Summary

Download PDF Print Page Citation Share Link

Last Reviewed on June 19, 2019, by eNotes Editorial. Word Count: 417

In “A Report for the Academy” by Franz Kafka, the main character, a former ape called Red Peter, narrates the story how he became human to the “esteemed gentlemen of the academy.” He says he can't tell them anything new, but he hopes to “demonstrate the line by which someone who was an ape was forced into the world of men and continued there.”

Illustration of PDF document

Download A Report to an Academy Study Guide

Subscribe Now

He was caught by hunters in the Gold Coast. He can't recall exactly what happened, but from the reports he has heard, he thinks he was shot twice—once in the chest and once in the hip—and taken aboard a ship bound for Europe.

His own memory of his capture begins aboard the Hagenbeck steamship, where he remembers waking up below deck in a cage so small that

The whole thing was too low to stand upright and too narrow for sitting down. So I crouched with bent knees, which shook all the time, and since at first I probably did not wish to see anyone and to remain constantly in the darkness, I turned towards the crate, while the bars of the cage cut into the flesh on my back.

He states that he would have died a miserable death if he hadn't worked a way out. He decided that if this was what it meant to be an ape in the human world, “I had to cease being an ape.” Soon, he learned to imitate some of the crew members' behaviors, including spitting and smoking a pipe. The person he calls his "first teacher" taught him how to uncork and drink a bottle of alcohol. By the time he reached Hamburg, he could even talk.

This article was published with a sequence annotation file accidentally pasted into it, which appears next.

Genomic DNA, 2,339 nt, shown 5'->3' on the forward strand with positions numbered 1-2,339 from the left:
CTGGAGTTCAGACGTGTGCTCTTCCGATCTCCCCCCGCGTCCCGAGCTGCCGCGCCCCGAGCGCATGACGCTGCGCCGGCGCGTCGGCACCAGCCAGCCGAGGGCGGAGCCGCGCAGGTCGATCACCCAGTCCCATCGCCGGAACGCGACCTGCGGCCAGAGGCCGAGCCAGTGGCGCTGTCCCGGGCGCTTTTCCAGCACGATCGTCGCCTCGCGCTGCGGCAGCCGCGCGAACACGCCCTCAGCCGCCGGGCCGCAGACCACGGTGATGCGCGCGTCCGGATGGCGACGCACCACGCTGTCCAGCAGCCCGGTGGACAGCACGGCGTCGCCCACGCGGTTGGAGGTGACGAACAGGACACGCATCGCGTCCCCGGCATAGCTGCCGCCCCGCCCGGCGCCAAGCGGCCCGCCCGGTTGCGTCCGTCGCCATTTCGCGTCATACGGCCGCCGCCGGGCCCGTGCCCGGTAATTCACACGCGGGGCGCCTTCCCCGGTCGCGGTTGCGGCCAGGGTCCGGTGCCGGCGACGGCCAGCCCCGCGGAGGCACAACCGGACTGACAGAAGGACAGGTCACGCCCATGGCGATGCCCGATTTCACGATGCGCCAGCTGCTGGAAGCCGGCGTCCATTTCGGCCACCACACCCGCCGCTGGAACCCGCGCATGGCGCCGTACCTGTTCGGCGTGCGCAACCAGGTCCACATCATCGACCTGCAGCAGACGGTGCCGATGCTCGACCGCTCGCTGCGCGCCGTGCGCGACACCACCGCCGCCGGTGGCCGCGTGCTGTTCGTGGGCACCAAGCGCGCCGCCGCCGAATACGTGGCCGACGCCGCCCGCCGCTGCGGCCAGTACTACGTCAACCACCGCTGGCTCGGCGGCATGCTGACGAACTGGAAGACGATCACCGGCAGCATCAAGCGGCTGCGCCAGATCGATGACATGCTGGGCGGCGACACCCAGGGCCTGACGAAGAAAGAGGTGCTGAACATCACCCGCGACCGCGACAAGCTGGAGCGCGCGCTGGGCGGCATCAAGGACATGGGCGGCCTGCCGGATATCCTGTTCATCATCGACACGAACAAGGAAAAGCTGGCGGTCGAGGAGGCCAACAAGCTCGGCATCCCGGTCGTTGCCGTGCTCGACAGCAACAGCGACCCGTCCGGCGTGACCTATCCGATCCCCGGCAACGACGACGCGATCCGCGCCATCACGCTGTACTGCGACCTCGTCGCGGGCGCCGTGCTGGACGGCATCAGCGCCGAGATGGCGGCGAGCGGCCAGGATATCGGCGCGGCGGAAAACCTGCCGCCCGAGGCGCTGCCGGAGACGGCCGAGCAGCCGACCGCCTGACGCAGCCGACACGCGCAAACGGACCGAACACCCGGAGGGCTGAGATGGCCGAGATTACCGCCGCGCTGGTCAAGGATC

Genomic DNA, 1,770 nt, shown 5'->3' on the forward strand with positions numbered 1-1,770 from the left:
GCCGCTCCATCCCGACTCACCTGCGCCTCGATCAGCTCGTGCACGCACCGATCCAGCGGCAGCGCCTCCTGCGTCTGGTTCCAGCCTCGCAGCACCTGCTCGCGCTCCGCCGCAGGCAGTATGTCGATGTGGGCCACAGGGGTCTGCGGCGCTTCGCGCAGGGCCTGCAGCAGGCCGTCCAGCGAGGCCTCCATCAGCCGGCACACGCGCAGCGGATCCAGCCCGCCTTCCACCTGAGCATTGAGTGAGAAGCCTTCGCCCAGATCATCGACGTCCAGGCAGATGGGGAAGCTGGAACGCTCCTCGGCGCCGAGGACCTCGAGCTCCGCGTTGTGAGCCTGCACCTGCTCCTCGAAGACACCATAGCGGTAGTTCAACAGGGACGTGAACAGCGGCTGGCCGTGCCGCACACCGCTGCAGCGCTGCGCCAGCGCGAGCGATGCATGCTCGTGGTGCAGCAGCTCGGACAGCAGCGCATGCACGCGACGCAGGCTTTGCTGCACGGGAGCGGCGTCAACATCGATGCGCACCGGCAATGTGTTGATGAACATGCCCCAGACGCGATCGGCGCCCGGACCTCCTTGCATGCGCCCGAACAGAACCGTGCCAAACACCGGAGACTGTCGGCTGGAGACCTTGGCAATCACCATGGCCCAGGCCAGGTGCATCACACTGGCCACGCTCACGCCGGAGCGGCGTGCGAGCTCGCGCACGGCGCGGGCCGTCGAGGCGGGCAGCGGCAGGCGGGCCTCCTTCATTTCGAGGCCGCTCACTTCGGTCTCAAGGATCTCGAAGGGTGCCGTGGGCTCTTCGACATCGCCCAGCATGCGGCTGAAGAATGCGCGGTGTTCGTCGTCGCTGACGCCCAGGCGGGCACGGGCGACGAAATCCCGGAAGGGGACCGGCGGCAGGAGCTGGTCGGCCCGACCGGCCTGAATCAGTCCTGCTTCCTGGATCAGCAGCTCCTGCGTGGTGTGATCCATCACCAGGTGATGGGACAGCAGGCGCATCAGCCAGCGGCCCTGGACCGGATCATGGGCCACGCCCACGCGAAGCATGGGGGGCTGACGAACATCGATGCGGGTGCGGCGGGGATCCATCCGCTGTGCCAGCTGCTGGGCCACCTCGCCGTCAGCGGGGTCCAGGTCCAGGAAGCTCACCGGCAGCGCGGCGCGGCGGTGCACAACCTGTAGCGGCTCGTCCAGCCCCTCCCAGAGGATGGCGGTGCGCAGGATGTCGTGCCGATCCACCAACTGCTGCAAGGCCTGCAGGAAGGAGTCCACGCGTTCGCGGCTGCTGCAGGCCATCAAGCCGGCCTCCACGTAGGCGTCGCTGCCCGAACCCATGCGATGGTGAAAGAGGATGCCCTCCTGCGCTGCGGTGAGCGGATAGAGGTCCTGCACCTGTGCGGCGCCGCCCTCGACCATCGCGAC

At this point, he says he had a decision to make:

I soon realized the two possibilities open to me: the Zoological Garden or the Music Hall. I did not hesitate. I said to myself: use all your energy to get into the Music Hall. That is the way out. The Zoological Garden is only a new barred cage. If you go there, you’re lost.

By the end, he has achieved enough fame to afford a good standard of living, which includes having his own impresario and a concubine chimpanzee.

On the whole, at any rate, I have achieved what I wished to achieve. You shouldn’t say it wasn’t worth the effort. In any case, I don’t want any man’s judgement. I only want to expand knowledge. I simply report.

Summary

Download PDF Print Page Citation Share Link

Last Updated on May 5, 2015, by eNotes Editorial. Word Count: 830

Asked by a scientific academy to report on his former life as an ape, Rotpeter responds by saying that his development into a human being during the last five years has erased virtually all memories of his youth in the Gold Coast. In his address to the distinguished gentlemen of the academy, he concentrates instead on his penetration into the human world, where he now feels well established as an accomplished artist in variety shows.

According to his captors, he was shot twice by members of an expedition of the Hagenbeck circus, on the cheek and below the hip. The first wound gave him his name, Rotpeter (“Red Peter”), which he finds distasteful but which differentiates him from a trained ape named Peter that has recently died. He is not at all bashful about showing his second wound to journalists, especially those who claim that he has not completely suppressed his ape nature. In the interest of truth, he believes that he may take down his pants whenever he wishes to reveal his well-groomed fur and the maliciously inflicted wound.

His first memories stem from the time of his captivity in a small cage in the Hagenbeck steamship. Overwhelmed by distress at not having a “way out” for the first time in his life, he was unusually quiet, which was taken as a sign that he either would die soon or could be easily trained. Realizing that he could not live without some kind of way out, he decided to cease being an ape. This solution meant, however, neither escape nor desire for freedom “in all directions,” a quality he...

(The entire section contains 1247 words.)

Unlock This Study Guide Now

Start your 48-hour free trial to unlock this A Report to an Academy study guide. You'll get access to all of the A Report to an Academy content, as well as access to more than 30,000 additional guides and more than 350,000 Homework Help questions answered by our experts.

  • Summary
  • Themes
  • Analysis
  • Characters
  • Quotes
Start your 48-Hour Free Trial
Next

Themes

Explore Study Guides